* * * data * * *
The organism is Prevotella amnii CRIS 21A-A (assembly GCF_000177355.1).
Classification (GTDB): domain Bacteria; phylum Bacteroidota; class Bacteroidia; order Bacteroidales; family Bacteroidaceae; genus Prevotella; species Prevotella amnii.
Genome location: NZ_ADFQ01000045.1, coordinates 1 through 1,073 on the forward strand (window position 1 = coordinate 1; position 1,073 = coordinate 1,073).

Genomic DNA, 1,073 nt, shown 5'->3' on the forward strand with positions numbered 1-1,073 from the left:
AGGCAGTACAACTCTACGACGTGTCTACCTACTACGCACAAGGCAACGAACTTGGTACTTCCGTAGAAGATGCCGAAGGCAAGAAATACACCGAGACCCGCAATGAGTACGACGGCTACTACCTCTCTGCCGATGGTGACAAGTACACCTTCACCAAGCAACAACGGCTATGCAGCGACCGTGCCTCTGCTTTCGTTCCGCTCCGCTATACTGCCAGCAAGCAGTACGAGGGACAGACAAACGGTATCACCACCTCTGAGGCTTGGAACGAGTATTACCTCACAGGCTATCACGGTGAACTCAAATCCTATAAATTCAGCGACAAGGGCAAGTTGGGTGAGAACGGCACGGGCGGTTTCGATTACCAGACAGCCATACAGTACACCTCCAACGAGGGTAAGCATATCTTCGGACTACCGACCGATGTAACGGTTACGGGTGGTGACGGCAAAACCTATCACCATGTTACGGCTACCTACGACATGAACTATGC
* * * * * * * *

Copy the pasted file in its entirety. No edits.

The organism is Prevotella amnii CRIS 21A-A (assembly GCF_000177355.1).
Classification (GTDB): domain Bacteria; phylum Bacteroidota; class Bacteroidia; order Bacteroidales; family Bacteroidaceae; genus Prevotella; species Prevotella amnii.
Genome location: NZ_ADFQ01000045.1, coordinates 1 through 1,073 on the forward strand (window position 1 = coordinate 1; position 1,073 = coordinate 1,073).

Genomic DNA, 1,073 nt, shown 5'->3' on the forward strand with positions numbered 1-1,073 from the left:
AGGCAGTACAACTCTACGACGTGTCTACCTACTACGCACAAGGCAACGAACTTGGTACTTCCGTAGAAGATGCCGAAGGCAAGAAATACACCGAGACCCGCAATGAGTACGACGGCTACTACCTCTCTGCCGATGGTGACAAGTACACCTTCACCAAGCAACAACGGCTATGCAGCGACCGTGCCTCTGCTTTCGTTCCGCTCCGCTATACTGCCAGCAAGCAGTACGAGGGACAGACAAACGGTATCACCACCTCTGAGGCTTGGAACGAGTATTACCTCACAGGCTATCACGGTGAACTCAAATCCTATAAATTCAGCGACAAGGGCAAGTTGGGTGAGAACGGCACGGGCGGTTTCGATTACCAGACAGCCATACAGTACACCTCCAACGAGGGTAAGCATATCTTCGGACTACCGACCGATGTAACGGTTACGGGTGGTGACGGCAAAACCTATCACCATGTTACGGCTACCTACGACATGAACTATGC